Pro mountain biker Rebecca Rusch and full-time adventurer Patrick Sweeney will ride to the top of Mt. Kilimanjaro, Africa’s highest peak, beginning Sunday to raise funds and awareness for World Bicycle Relief.
The feat will mark only the third time that the Tanzania Park Authority has allowed bicycles onto the mountain.
Rusch and Sweeney will be riding, carrying and pushing their bikes to the summit at 19,341 feet, then braving the dangerous journey back down.
“This trip will be combing both my expedition skills and cycling skills,” Rusch said. “This will be the highest elevation I’ve ever been to. I’ve also never carried and pushed my bike up a mountain that big or ridden down one like this before.”
Sweeney – the full-time adventurer – was the first person to officially mountain bike to Everest Base Camp, and just a few months later a 7.8-magnitude earthquake decimated Nepal. He then launched a nonprofit campaign to raise 1,000 tents in 100 days for victims of the Nepal earthquake.
Kilimanjaro is part of Sweeney’s attempt at riding a mountain bike as high up each of the tallest mountains on the seven continents as possible then climbing them. He is also a competitive acrobatic pilot, master diver and expert climber.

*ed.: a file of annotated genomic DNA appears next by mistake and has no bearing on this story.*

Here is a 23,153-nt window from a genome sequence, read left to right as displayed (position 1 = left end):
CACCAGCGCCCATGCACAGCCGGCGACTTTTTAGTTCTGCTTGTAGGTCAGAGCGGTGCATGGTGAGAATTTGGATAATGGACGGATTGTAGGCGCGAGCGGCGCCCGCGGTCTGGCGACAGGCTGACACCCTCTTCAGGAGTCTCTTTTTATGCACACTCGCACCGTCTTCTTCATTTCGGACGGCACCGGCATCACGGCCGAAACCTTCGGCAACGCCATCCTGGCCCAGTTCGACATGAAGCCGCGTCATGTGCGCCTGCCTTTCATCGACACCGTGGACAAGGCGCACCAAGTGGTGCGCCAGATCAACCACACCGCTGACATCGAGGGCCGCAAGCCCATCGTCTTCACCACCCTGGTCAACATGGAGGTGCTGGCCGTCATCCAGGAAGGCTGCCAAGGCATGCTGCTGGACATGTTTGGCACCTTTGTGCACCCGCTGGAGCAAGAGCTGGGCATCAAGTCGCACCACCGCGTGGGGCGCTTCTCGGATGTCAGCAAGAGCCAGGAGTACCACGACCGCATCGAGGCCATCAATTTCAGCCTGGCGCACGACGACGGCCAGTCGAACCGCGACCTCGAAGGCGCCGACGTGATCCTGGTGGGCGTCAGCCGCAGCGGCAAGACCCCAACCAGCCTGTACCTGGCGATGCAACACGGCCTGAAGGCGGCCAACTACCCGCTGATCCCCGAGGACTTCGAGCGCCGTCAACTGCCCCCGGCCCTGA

“This grand adventure is part of my ‘Cycling the Seven Summits’ challenge that only a handful of people have ever even attempted,” Sweeney said. “And World Bicycle Relief is a big charity changing the future of so many people in Africa – I can’t think of a better combination. I just hope Rebecca doesn’t hurt me too badly on the way up.”
Rusch, who is known as the “Queen of Pain” in mountain biking, has amassed national victories across multiple off-road formats and set records at ultra endurance races like the Leadville Trail 100, Dirty Kanza 200 and 24 Hour MTB World Championships and the 142-mile Kokopelli Trail, coming in more than an hour and a half faster than the previous champion.
She also holds a cache of national and world titles in whitewater rafting, adventure racing, orienteering and cross-country skiing.
Once the ride is complete, the two will head to Kisumu, a town in Kenya with a World Bicycle Relief office to see bikes being built and those benefitting from bikes as transportation.